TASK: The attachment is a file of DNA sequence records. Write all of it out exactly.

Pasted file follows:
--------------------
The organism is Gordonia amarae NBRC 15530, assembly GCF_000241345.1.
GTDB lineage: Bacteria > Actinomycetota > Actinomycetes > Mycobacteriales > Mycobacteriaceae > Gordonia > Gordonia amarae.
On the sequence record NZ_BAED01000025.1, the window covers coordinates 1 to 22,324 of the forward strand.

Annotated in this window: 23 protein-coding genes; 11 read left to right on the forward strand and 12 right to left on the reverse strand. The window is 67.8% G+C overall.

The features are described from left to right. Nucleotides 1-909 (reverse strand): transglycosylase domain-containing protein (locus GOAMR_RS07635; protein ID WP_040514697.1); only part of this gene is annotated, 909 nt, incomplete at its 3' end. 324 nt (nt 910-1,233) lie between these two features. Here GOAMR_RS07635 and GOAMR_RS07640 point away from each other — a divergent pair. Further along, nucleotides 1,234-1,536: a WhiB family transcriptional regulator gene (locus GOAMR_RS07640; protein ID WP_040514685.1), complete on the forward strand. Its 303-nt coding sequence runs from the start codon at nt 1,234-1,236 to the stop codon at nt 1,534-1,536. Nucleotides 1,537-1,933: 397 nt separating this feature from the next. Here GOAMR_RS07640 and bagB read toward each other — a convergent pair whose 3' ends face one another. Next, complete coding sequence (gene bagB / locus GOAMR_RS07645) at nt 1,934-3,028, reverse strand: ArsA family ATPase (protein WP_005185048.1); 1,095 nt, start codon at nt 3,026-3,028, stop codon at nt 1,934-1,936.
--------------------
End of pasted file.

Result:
The organism is Gordonia amarae NBRC 15530, assembly GCF_000241345.1.
GTDB lineage: Bacteria > Actinomycetota > Actinomycetes > Mycobacteriales > Mycobacteriaceae > Gordonia > Gordonia amarae.
On the sequence record NZ_BAED01000025.1, the window covers coordinates 1 to 22,324 of the forward strand.

Annotated in this window: 23 protein-coding genes; 11 read left to right on the forward strand and 12 right to left on the reverse strand. The window is 67.8% G+C overall.

The features are described from left to right. Nucleotides 1-909 (reverse strand): transglycosylase domain-containing protein (locus GOAMR_RS07635; protein ID WP_040514697.1); only part of this gene is annotated, 909 nt, incomplete at its 3' end. 324 nt (nt 910-1,233) lie between these two features. Here GOAMR_RS07635 and GOAMR_RS07640 point away from each other — a divergent pair. Further along, nucleotides 1,234-1,536: a WhiB family transcriptional regulator gene (locus GOAMR_RS07640; protein ID WP_040514685.1), complete on the forward strand. Its 303-nt coding sequence runs from the start codon at nt 1,234-1,236 to the stop codon at nt 1,534-1,536. Nucleotides 1,537-1,933: 397 nt separating this feature from the next. Here GOAMR_RS07640 and bagB read toward each other — a convergent pair whose 3' ends face one another. Next, complete coding sequence (gene bagB / locus GOAMR_RS07645) at nt 1,934-3,028, reverse strand: ArsA family ATPase (protein WP_005185048.1); 1,095 nt, start codon at nt 3,026-3,028, stop codon at nt 1,934-1,936.